Chapter 17 begins to show the Israelites the value God places on blood, and therefore, on life. It also points to how valuable the shed blood of Jesus will be in securing our eternal salvation.
The beginning of Chapter 18 shows the Israelites (and us) that they (we) are slaves to God. He is King, He is sovereigns, He has the right to rule and make the rules. If they disobey they will be disciplined (ties in with Hebrews 12), if they obey they will be blessed. Obedience means avoiding the laws and lifestyles of the Canaanites and Egyptians, and instead, following the laws of God.
God then set forth sexual boundaries for the Israelites. It included who they could not marry (incest, etc) and also prohibited the sacrifice of children (abortion would be our modern day equivalent), homosexuality, and bestiality. Our society has crossed almost all those boundaries. We are to be set apart from them in this way and follow the laws of God instead of the laws of man.
Hebrews 1 Therefore, since we are surrounded by such a great cloud of witnesses, let us throw off everything that hinders and the sin that so easily entangles, and let us run with perseverance the race marked out for us. 2 Let us fix our eyes on Jesus, the author and perfecter of our faith, who for the joy set before him endured the cross, scorning its shame, and sat down at the right hand of the throne of God. 3 Consider him who endured such opposition from sinful men, so that you will not grow weary and lose heart.
The great cloud of witnesses refers to the heroes of the faith from Chapter 11. Some preachers have taught that they are witnesses to our race, cheering us on. But most preachers teach that they are not witnesses to our race, but witnesses to the blessings of living by faith - the inspiration to encourage us on our race. Whether or not believers from heaven can see us on earth is up for debate. But they certainly wouldn't be preoccupied with us - they would be preoccupied with God.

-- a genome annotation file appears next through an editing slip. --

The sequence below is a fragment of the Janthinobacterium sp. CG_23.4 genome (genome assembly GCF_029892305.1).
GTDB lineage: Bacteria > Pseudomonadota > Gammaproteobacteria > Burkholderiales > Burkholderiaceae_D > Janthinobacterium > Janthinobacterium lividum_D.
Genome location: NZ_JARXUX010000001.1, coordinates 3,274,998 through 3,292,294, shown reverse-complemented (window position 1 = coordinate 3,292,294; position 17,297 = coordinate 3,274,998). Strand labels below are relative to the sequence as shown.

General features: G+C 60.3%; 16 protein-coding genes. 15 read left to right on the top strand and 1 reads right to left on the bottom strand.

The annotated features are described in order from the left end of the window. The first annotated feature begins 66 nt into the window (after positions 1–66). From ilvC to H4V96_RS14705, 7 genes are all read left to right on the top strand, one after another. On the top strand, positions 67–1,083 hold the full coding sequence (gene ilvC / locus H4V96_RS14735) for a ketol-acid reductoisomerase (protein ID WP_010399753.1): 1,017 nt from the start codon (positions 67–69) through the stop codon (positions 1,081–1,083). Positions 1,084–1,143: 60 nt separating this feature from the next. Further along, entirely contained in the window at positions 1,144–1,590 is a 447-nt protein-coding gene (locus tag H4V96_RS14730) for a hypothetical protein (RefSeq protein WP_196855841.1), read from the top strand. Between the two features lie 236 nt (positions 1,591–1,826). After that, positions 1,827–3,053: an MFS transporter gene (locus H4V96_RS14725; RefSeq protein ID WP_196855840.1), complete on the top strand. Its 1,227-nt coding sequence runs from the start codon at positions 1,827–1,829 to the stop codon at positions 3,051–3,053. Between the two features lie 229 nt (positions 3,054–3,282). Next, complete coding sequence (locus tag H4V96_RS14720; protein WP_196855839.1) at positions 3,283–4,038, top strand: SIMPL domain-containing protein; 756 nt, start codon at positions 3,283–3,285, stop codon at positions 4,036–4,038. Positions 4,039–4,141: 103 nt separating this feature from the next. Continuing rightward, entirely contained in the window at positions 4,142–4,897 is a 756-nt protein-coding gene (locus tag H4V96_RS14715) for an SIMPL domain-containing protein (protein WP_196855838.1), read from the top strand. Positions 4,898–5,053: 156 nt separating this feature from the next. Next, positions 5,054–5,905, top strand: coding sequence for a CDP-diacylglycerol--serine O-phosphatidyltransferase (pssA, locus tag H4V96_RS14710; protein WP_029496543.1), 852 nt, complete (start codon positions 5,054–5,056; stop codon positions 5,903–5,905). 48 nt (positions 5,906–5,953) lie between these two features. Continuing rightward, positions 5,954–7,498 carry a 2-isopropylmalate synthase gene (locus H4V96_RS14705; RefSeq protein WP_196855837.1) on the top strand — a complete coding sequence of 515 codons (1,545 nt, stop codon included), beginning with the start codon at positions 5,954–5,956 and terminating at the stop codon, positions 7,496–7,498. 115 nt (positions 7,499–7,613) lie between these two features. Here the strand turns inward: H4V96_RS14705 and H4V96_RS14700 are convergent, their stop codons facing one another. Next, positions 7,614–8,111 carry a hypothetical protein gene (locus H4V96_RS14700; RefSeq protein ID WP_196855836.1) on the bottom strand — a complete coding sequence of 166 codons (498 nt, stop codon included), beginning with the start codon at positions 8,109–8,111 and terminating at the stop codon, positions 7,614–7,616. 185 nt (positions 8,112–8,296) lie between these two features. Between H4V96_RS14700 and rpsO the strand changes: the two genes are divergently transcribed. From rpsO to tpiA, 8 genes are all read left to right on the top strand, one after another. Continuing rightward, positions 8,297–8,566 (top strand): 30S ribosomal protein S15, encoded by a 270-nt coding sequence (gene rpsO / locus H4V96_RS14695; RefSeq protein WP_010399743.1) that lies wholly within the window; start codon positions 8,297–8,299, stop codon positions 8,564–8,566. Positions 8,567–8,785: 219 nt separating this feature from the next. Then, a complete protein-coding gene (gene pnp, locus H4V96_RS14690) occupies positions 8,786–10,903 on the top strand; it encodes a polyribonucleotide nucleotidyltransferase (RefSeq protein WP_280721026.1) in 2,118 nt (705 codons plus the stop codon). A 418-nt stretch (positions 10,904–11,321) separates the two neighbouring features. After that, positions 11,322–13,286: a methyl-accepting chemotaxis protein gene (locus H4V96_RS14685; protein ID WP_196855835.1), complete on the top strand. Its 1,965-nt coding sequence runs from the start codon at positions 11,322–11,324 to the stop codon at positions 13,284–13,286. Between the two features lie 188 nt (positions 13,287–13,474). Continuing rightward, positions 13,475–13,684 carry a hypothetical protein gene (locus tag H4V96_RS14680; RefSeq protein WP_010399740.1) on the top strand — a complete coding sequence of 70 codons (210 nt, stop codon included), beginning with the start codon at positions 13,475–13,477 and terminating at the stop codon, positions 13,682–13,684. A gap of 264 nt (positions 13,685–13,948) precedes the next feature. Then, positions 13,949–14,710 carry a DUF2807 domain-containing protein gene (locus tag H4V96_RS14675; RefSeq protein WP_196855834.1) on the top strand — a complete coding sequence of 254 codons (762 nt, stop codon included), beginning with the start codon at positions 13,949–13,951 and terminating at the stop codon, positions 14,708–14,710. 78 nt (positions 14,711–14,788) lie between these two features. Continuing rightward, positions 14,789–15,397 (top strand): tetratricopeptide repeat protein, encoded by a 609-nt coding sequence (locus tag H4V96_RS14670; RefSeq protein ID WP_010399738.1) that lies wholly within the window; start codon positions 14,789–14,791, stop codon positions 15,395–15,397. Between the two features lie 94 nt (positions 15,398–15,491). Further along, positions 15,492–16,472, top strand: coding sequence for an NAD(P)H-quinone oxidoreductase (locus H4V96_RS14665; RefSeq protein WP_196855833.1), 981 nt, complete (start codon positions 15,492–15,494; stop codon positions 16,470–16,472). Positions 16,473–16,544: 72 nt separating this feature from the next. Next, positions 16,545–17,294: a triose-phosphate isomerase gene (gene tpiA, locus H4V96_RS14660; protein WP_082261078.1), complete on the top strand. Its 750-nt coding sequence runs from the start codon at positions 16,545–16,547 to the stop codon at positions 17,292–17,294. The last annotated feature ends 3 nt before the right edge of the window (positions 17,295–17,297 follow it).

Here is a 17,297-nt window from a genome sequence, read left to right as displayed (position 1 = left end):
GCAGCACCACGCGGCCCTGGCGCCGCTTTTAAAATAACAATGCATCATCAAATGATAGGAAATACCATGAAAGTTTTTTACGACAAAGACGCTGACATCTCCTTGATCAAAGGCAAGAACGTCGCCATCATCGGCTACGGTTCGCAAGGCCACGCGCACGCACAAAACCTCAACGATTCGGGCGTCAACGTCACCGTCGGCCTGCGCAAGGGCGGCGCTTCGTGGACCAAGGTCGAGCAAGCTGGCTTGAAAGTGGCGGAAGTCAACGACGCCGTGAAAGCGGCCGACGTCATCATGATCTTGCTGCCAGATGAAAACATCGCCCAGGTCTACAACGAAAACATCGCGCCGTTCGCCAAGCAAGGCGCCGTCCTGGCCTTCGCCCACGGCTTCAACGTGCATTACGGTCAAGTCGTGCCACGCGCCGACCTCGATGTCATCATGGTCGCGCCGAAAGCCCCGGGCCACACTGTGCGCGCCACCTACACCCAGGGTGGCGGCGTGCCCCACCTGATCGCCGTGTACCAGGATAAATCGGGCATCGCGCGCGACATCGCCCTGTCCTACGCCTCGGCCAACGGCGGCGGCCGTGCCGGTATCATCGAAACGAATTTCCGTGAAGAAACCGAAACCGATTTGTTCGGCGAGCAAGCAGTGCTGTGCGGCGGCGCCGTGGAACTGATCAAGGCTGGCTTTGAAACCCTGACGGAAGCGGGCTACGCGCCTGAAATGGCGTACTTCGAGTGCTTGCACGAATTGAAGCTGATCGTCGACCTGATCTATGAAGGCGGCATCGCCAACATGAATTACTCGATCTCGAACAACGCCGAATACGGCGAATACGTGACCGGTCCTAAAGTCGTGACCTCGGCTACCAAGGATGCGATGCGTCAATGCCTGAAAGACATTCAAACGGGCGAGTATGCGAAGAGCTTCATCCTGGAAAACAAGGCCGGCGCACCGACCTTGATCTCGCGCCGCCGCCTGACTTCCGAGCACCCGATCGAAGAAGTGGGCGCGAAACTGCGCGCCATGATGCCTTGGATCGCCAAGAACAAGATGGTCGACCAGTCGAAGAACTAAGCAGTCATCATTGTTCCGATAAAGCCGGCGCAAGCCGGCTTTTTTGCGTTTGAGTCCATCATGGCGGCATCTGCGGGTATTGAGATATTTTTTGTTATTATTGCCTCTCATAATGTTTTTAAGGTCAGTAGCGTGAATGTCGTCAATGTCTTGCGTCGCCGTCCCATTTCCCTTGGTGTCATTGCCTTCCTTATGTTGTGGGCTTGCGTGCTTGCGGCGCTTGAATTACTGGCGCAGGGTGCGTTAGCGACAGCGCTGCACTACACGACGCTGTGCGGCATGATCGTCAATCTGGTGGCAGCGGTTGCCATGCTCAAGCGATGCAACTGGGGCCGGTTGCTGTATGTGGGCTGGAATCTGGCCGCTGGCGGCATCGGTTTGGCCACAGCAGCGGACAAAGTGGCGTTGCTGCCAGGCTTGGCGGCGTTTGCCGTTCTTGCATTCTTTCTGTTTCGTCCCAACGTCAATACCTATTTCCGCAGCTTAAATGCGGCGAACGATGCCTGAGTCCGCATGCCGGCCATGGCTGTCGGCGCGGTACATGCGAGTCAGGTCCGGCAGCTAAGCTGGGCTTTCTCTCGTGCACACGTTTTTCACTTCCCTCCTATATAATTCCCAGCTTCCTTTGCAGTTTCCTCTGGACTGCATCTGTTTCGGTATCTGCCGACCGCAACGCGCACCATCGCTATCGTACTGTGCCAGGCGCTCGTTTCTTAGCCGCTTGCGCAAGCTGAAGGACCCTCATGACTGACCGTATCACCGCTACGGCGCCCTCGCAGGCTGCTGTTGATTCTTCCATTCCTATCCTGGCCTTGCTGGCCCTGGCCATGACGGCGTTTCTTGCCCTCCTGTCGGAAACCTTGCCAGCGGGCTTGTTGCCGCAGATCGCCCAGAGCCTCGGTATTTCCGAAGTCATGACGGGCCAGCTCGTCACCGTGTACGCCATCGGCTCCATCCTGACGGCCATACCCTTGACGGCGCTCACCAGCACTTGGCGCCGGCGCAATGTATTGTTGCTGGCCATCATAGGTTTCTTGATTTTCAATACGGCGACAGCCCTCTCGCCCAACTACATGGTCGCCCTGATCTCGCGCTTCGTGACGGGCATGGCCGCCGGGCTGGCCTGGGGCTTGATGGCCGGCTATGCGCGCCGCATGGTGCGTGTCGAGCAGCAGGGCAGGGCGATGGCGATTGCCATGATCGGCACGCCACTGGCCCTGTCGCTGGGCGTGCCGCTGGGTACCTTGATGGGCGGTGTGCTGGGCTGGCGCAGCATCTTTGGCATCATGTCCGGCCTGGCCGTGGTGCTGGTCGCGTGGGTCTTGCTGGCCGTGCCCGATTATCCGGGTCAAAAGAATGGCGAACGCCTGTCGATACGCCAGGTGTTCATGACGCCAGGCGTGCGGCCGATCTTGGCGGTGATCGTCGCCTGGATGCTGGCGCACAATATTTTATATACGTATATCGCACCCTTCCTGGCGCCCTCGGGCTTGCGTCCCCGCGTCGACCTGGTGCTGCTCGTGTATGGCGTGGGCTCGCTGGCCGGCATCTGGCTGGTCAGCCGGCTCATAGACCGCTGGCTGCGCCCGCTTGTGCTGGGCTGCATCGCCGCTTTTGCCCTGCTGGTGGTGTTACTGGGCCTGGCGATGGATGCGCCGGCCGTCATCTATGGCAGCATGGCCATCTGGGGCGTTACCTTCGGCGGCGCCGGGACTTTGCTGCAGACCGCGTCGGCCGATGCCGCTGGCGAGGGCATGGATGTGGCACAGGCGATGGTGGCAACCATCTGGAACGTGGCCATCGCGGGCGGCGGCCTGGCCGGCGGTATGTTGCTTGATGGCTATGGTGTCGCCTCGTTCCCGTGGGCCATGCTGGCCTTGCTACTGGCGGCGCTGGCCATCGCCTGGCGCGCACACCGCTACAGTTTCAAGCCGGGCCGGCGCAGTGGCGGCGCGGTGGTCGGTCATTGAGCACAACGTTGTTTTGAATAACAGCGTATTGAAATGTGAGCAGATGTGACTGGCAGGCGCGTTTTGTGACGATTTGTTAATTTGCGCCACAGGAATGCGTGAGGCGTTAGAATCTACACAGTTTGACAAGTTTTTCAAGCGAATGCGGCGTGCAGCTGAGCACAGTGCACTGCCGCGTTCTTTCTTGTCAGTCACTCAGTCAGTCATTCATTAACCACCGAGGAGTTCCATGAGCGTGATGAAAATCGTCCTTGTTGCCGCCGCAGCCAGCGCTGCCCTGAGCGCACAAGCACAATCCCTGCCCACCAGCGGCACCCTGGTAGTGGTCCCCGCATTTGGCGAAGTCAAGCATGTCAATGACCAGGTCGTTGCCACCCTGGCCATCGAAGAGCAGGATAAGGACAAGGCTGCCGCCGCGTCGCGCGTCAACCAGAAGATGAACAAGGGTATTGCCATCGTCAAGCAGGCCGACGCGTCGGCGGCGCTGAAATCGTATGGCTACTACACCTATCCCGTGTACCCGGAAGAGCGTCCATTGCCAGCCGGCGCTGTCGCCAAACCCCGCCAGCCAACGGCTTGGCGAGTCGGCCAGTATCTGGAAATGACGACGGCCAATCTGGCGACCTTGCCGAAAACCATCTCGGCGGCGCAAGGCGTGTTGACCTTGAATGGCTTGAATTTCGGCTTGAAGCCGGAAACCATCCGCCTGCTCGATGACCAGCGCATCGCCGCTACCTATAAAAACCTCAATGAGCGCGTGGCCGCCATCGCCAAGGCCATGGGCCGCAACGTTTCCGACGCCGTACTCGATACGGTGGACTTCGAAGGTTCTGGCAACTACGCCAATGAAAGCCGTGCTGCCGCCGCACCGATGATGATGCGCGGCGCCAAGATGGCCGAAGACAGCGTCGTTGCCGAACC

Their amazing lives of faith, their obedience of faith, their courage of faith, their acts of faith - in the face of death, persecution, hardship, unobtained promises, obtained promises, blessings, all circumstances - is an encouragement to us to run the race.
This is a marathon, not a sprint, and we need endurance and we need encouragement to keep on fighting, to keep on running to win. We are running with a purpose, not just aimlessly on a treadmill.
To do that we need to throw off sin and even things that are not necessarily sinful but that distract us from the race. Here, the writer was likely talking about the dead weight of Judaism, of legalism. We need to run by faith and faith alone. Not faith + ritual. Not faith + sacrifice. Not faith + works. Faith alone. But it could also apply to anything that distracts us from running with purpose.
We need to persevere through difficulty. We need endurance, patience, courage, hope, faith.
And the only way we can do that is to focus on Jesus - who endured the worst the world could throw at Him, for the sake of the glory of God His Father. We can't focus on the hurdles themselves. We need to keep our eyes off our feet, off the ground, off our surroundings - and focus firmly on Jesus Christ. Because He is the One and Only Perfect Example. He saw through the suffering to the ultimate and eternal victory that was His - and therefore, ours.
We need to remind ourselves that Jesus suffered opposition, that we can expect it ourselves, but that we can, and will, triumph over it!
Tomorrow's Bible In a Year Passage passage: Leviticus 19-20; Hebrews 13